(408)253-8829 MSN: stas@zend.com
  • Andy Lester at Nov 27, 2007 at 1:49 pm

    On Nov 27, 2007, at 2:53 AM, Stanislav Malyshev wrote:

    I've been working on making PHP build under more stringent error
    checking, specifically -Wextra under GCC. This patch cleans up
    dozens
    of struct initializations that are valid C, but could hide future
    problems.
    Doesn't C standard mandate filling up uninitialized fields with 0?

    Yes. My patch is for human benefit, not the compiler's.

    --
    Andy Lester => andy@petdance.com => www.petdance.com => AIM:petdance
  • Ilia Alshanetsky at Nov 27, 2007 at 2:27 pm
    IMHO {0} is sufficiently clear for human consumption.

    On 27-Nov-07, at 8:49 AM, Andy Lester wrote:

    On Nov 27, 2007, at 2:53 AM, Stanislav Malyshev wrote:

    I've been working on making PHP build under more stringent error
    checking, specifically -Wextra under GCC. This patch cleans up
    dozens
    of struct initializations that are valid C, but could hide future
    problems.
    Doesn't C standard mandate filling up uninitialized fields with 0?

    Yes. My patch is for human benefit, not the compiler's.

    --
    Andy Lester => andy@petdance.com => www.petdance.com => AIM:petdance

    --
    PHP Internals - PHP Runtime Development Mailing List
    To unsubscribe, visit: http://www.php.net/unsub.php
    Ilia Alshanetsky
  • Alexey Zakhlestin at Nov 27, 2007 at 2:34 pm

    On 11/27/07, Ilia Alshanetsky wrote:
    IMHO {0} is sufficiently clear for human consumption.
    {NULL, 0, 0} brings real structure dimensions to the context, which is
    good (less need to check "headers").
    On 27-Nov-07, at 8:49 AM, Andy Lester wrote:

    On Nov 27, 2007, at 2:53 AM, Stanislav Malyshev wrote:

    I've been working on making PHP build under more stringent error
    checking, specifically -Wextra under GCC. This patch cleans up
    dozens
    of struct initializations that are valid C, but could hide future
    problems.
    Doesn't C standard mandate filling up uninitialized fields with 0?

    Yes. My patch is for human benefit, not the compiler's.

    --
    Andy Lester => andy@petdance.com => www.petdance.com => AIM:petdance

    --
    PHP Internals - PHP Runtime Development Mailing List
    To unsubscribe, visit: http://www.php.net/unsub.php
    Ilia Alshanetsky

    --
    PHP Internals - PHP Runtime Development Mailing List
    To unsubscribe, visit: http://www.php.net/unsub.php

    --
    Alexey Zakhlestin
    http://blog.milkfarmsoft.com/
  • Andy Lester at Nov 27, 2007 at 3:13 pm

    On Nov 27, 2007, at 8:34 AM, Alexey Zakhlestin wrote:
    On 11/27/07, Ilia Alshanetsky wrote:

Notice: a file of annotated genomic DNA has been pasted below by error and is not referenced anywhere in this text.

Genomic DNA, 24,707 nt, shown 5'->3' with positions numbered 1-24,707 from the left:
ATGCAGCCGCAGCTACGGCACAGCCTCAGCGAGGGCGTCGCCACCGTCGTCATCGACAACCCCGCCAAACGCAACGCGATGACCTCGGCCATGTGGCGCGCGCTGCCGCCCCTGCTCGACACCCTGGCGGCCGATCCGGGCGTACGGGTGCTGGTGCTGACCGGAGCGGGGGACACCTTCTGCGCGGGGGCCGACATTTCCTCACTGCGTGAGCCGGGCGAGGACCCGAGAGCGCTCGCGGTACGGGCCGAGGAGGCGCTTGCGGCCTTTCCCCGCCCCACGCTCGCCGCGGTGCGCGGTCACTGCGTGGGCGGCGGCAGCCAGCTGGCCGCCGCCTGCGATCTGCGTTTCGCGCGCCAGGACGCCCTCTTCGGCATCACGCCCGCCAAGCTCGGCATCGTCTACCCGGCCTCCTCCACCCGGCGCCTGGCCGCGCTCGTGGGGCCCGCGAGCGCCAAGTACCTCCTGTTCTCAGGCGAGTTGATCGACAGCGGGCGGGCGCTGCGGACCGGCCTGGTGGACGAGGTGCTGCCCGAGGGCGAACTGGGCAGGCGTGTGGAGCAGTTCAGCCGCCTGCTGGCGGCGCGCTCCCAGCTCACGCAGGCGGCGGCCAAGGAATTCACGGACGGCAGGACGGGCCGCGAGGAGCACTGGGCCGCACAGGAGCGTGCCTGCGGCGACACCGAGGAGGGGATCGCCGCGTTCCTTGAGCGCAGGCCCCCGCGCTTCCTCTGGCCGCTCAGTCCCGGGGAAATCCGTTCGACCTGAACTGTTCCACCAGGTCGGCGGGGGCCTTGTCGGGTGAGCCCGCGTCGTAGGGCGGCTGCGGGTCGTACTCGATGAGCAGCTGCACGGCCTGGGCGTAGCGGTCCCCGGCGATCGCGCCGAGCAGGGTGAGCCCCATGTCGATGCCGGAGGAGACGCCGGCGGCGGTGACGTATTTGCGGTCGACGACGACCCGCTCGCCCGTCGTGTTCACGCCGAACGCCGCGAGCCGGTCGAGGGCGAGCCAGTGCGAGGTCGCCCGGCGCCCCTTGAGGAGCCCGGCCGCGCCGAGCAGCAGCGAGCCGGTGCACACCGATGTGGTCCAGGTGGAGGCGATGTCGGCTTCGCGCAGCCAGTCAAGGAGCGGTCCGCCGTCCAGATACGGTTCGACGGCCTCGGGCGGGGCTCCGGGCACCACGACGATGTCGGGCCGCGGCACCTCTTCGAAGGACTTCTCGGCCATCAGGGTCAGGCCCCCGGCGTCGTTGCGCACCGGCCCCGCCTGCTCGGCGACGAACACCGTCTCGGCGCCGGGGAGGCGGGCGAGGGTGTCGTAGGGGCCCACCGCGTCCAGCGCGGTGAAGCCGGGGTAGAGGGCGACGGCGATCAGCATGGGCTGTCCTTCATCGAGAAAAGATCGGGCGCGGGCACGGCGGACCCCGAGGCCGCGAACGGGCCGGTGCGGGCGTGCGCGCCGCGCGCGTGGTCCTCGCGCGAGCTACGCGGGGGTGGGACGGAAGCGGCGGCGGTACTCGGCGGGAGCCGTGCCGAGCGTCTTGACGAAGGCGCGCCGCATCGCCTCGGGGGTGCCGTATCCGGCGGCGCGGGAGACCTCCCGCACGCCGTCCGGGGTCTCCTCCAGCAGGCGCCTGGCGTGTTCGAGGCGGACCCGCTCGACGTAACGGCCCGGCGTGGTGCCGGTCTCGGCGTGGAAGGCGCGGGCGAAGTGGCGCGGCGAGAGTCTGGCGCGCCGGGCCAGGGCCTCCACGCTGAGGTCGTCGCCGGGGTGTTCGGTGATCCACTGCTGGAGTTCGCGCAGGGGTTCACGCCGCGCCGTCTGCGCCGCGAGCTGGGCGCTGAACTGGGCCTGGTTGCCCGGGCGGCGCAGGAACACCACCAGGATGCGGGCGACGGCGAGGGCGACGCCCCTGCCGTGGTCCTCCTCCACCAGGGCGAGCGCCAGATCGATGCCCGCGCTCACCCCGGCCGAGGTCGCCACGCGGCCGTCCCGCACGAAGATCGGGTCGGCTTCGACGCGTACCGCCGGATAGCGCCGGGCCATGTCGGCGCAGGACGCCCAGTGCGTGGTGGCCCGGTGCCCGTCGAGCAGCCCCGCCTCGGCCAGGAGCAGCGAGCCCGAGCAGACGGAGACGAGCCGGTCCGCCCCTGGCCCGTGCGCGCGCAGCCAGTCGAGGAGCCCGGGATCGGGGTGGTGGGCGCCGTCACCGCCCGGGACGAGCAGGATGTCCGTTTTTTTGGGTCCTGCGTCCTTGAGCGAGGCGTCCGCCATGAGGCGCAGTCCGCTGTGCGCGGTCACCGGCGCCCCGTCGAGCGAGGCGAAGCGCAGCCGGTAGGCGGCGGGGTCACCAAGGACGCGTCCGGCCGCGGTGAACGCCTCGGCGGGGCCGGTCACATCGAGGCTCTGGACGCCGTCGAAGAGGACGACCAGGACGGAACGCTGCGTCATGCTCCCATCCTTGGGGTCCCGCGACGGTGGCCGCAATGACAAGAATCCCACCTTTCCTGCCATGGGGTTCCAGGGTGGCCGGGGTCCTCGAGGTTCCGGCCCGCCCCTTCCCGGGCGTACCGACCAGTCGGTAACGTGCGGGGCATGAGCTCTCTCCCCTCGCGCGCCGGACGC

IMHO {0} is sufficiently clear for human consumption.
    {NULL, 0, 0} brings real structure dimensions to the context, which is
    good (less need to check "headers").
    It also means that you don't get compiler errors any more like you
    would with {0}. Now, you can know that if there's a warning about the
    number of initializers that it's something you should pay attention to.

    The key for long-term maintenance is to clean up the slop so that the
    compiler doesn't squawk about it at high levels of warnings. Then
    when you do have real squawk-worthy problems, they don't get lost in
    the noise of meaningless warnings.


    --
    Andy Lester => andy@petdance.com => www.petdance.com => AIM:petdance
  • Ilia Alshanetsky at Nov 27, 2007 at 3:49 pm
    GCC will spue a slew of warnings that can be safely ignored and in
    some cases are bogus. The pedantic changes only make the code harder
    to read and yield very little if any benefits in return. For larger,
    more complex structs like zvals it'll only create a meaningless mess.
    There is absolutely no reason that any half decent compiler will not
    be able to understand {0} for any declared struct.
    On 27-Nov-07, at 10:12 AM, Andy Lester wrote:

    On Nov 27, 2007, at 8:34 AM, Alexey Zakhlestin wrote:
    On 11/27/07, Ilia Alshanetsky wrote:
    IMHO {0} is sufficiently clear for human consumption.
    {NULL, 0, 0} brings real structure dimensions to the context, which
    is
    good (less need to check "headers").
    It also means that you don't get compiler errors any more like you
    would with {0}. Now, you can know that if there's a warning about
    the number of initializers that it's something you should pay
    attention to.

    The key for long-term maintenance is to clean up the slop so that
    the compiler doesn't squawk about it at high levels of warnings.
    Then when you do have real squawk-worthy problems, they don't get
    lost in the noise of meaningless warnings.


    --
    Andy Lester => andy@petdance.com => www.petdance.com => AIM:petdance


    Ilia Alshanetsky
  • Andy Lester at Nov 27, 2007 at 3:51 pm

    On Nov 27, 2007, at 9:49 AM, Ilia Alshanetsky wrote:

    GCC will spue a slew of warnings that can be safely ignored and in
    some cases are bogus. The pedantic changes only make the code harder
    to read and yield very little if any benefits in return. For larger,
    more complex structs like zvals it'll only create a meaningless
    mess. There is absolutely no reason that any half decent compiler
    will not be able to understand {0} for any declared struct.

    My goal here is to improve long-term maintainability of the code, by
    letting compilers and tools like splint do their automated magic where
    possible. If this is not useful to the PHP core team, then that's
    fine, I'll walk away. Let me know either way.

    xoa

    --